So: aren't current child-labor laws efficient?
A screaming comes across the sky.
It has happened before, but there is nothing to compare it to now.Pynchon - Gravity's Rainbow
I got my first "real" job at 13, after that, I had to buy my own school clothes, my own shoes. When I got old enough, if I wanted a car, I had to buy it and pay the insurance and buy my own gas. While I have, on a few occasions had some finicial difficulties (usually due to banking problems), I still do not have a credit card, have only rarely used credit other than cars and or a house. My house and my car are the only things I currently have credit for, and hopefully, if I can get this vehicle to last awhile, I am going to get out of the credit business for cars. My younger brother is the same. Now compare us to the average credit debt that is part of what is destroying the American economy now and when they got their first jobs and when the first started to take some finicial responsiblity for themselves.
Current Labor laws actually prevent many teens from getting jobs. Here in Texas and in Oklahoma, you have to be 16 now to get a job (if I remember it right, that is) but people I have known from New York and some other states said their state wouldn't even let you work at McDonalds until your 18.
I surely didn't pay my kids for doing chores. Nobody ever paid me, not as a kid or as a mom.
But country kids can make money (not talking about FFA projects that can pay for college). Some crops have to be picked by hand, tomatoes, for example. Kids can make terrific kid-money on a Saturday morning.
And there are also usually older neighbors, often widow ladies who need their backyards mowed--their backyards being 3-4 acres and all sorts of small repairs. Kids who learn how to fix fences make major money.
This will not teach your kids a work ethic.
One more time-
FARM WORK is exempt from almost all wage earner 'city work' laws. Wouldn't have it any other way. But there is a difference between my daughter doing her chores and kids working in a feedlot, wheat elevator, plowing fields til way past midnite.
I do think the attempt to stir the pot with a false charge of denying farm kids their chores is more a cover for keeping immigrant children in the field. Course if some 'conservatives' get their way, immigrant children will be banned from attending public schools so what else can they do but pick produce with the parents.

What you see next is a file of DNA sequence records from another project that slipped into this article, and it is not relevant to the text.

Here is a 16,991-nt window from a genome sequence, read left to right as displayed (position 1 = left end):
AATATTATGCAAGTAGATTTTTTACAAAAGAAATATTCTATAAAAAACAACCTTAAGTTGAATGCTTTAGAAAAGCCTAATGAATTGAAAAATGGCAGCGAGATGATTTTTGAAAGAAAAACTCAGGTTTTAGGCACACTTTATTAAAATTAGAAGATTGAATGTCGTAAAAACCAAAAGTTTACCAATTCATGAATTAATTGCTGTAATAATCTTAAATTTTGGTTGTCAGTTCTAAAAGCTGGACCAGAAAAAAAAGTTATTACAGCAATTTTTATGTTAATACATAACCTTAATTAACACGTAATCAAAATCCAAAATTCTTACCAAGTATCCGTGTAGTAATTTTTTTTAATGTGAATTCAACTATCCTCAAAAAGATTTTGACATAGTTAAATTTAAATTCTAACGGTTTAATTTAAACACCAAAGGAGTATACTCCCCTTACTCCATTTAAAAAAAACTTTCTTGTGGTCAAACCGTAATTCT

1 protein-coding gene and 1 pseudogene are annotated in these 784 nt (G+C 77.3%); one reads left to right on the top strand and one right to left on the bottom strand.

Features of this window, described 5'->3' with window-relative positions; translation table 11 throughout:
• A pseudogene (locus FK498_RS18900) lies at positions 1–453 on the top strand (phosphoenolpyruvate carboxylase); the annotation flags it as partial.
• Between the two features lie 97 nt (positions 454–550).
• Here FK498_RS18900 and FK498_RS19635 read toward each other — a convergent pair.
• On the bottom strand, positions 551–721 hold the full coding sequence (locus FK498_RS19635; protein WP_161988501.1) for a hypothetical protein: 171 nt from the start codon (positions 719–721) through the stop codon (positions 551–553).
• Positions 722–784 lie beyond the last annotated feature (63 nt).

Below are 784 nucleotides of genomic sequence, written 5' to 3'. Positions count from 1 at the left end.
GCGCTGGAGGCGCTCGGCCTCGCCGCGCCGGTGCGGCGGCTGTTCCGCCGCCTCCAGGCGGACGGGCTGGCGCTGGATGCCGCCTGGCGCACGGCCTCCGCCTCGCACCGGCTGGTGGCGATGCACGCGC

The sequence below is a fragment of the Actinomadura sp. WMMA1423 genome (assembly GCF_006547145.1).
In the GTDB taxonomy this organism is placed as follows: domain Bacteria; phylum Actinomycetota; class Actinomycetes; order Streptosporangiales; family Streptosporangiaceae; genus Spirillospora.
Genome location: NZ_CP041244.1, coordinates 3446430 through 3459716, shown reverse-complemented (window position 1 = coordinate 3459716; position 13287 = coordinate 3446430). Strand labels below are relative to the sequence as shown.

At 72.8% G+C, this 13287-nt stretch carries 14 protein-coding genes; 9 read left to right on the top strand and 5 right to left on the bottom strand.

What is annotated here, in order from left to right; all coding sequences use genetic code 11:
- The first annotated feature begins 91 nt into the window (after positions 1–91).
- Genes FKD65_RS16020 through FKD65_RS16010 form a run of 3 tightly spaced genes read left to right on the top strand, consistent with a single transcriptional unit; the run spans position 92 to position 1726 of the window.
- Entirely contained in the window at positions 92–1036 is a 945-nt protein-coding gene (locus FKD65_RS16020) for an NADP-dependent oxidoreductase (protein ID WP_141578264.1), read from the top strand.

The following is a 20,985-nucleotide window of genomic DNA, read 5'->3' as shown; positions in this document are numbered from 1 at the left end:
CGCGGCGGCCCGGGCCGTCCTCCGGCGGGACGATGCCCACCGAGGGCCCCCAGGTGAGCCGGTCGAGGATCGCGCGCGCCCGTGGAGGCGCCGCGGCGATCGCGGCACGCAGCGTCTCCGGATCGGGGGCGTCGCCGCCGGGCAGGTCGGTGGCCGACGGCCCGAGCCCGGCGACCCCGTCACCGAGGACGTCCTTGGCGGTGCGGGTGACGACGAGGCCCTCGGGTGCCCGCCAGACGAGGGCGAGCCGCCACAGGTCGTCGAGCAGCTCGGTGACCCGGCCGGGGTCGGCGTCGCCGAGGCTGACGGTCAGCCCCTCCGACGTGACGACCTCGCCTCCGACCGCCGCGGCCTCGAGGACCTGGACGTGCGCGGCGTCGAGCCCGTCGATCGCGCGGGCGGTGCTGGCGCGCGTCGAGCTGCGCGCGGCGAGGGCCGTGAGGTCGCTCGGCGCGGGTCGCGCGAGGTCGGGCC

Here in the wheat belt almost all farm kids have chores in regards to farming/ranching. Some of them can work cattle on a horse better than grown men. But always under the watchful eye of their dad. Some do plow ground, but not on the old arm breaker/widow maker tractors, and most often not late at night.
My daughter loved the livestock side of it all, hated the tractor, loved driving the work truck behind me as I moved the tractor from field to field. She loved wheat harvest, she liked teasing the 'wheaties' who worked the harvests. I didn't...
Funny you call keeping immigrant children in the fields BS but not the OP rabble rousing, kids can't do chores no more isn't???? Spare me...
Depends on what the safety course is for. Depends on if the courses can be given by FFA/4H once they certify to be instructors as well. FFA gives hunter safety but only those instructors who have certified can sign off on a minor's certificate to get a hunting license in Oklahoma. There is no magic phone booth from which gubment officials pop out on demand. Most likely the same folks giving the safety courses now will do so once they certify.
Take a deep breath and chillax.
Farming, and more to the point agribusiness are some of the most deadly civilian jobs out there. Last I checked always in the top 5 most dangerous. The machinery we use causes around 1/3 the deaths. I am not saying a new safety course will help, am saying b*tchin about it is silly.